The Japanese government also presented a ridiculous claim that the Korean government did not protest its 1905 declaration. That is ridiculous because Korea was already under Japanese control. The Joseon Kingdom lost its diplomatic power to Japan. After Japan won the wars with China and Russia, Korea was lost in Japanese imperialism around the turn of the century. In the 15th century, the Japanese people did not have any clear knowledge on Ulleungdo and Dokdo. Two fishing families sailed to Ulleungdo and Dokdo for a bountiful harvest in the 16th century.
However, the Tokugawa government declared Dokdo was part of Joseon, because it was closer to Ulleungdo, in comparison to Oki Island, part of Shimane Prefecture in the 17th century. In 1881, the Japanese government reconfirmed Korean ownership of Ulleungdo and put a ban on the Japanese voyage to Ulleungdo. The Tokugawa Japan thought Dokdo was part of Ulleungdo, but the Japanese imperialists wanted to separate Dokdo from Ulleungdo and attach it to Japan in the 20th century.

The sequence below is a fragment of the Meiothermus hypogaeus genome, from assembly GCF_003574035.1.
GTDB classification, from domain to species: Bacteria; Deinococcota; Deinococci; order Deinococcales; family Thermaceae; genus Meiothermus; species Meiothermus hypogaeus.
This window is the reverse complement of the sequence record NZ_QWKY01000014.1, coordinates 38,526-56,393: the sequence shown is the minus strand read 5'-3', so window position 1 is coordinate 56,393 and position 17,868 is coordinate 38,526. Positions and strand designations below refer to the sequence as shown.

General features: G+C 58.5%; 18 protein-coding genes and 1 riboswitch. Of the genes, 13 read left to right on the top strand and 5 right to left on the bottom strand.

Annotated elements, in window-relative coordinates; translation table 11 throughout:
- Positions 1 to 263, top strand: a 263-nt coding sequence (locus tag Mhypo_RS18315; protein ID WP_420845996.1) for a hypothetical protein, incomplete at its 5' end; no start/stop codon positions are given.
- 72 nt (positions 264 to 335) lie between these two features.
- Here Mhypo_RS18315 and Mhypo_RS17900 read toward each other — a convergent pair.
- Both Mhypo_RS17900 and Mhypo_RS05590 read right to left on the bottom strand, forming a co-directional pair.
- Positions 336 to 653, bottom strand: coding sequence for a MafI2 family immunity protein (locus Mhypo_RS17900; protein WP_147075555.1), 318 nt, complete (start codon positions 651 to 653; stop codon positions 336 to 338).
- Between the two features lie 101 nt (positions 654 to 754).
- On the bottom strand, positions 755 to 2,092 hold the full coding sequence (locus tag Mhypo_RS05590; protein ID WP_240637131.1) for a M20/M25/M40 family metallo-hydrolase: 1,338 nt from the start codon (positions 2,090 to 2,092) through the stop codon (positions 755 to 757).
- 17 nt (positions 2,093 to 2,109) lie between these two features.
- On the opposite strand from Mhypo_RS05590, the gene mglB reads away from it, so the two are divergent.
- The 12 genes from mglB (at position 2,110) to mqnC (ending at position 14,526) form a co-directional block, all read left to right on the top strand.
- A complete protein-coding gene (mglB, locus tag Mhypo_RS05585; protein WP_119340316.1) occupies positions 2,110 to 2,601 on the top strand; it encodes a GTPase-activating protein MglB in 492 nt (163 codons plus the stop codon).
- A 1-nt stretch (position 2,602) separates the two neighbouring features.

The revival of the Japanese imperialism in the recent years is sadly deplorable. Japan's territorial claim over Dokdo islets represents a colonial legacy in a post-colonial world. Japan needs a postcolonial sensitivity necessary for its superpower image in this world.
Dokdo has been part of Ulleungdo since the sixth century and Ulleungdo has been an island of Korea since the sixth century.
The writer works as a senior employee in the U.S. federal government in Washington, D.C. He received his doctorate degree in geography from the University of Washington and has taught at the University of South Florida.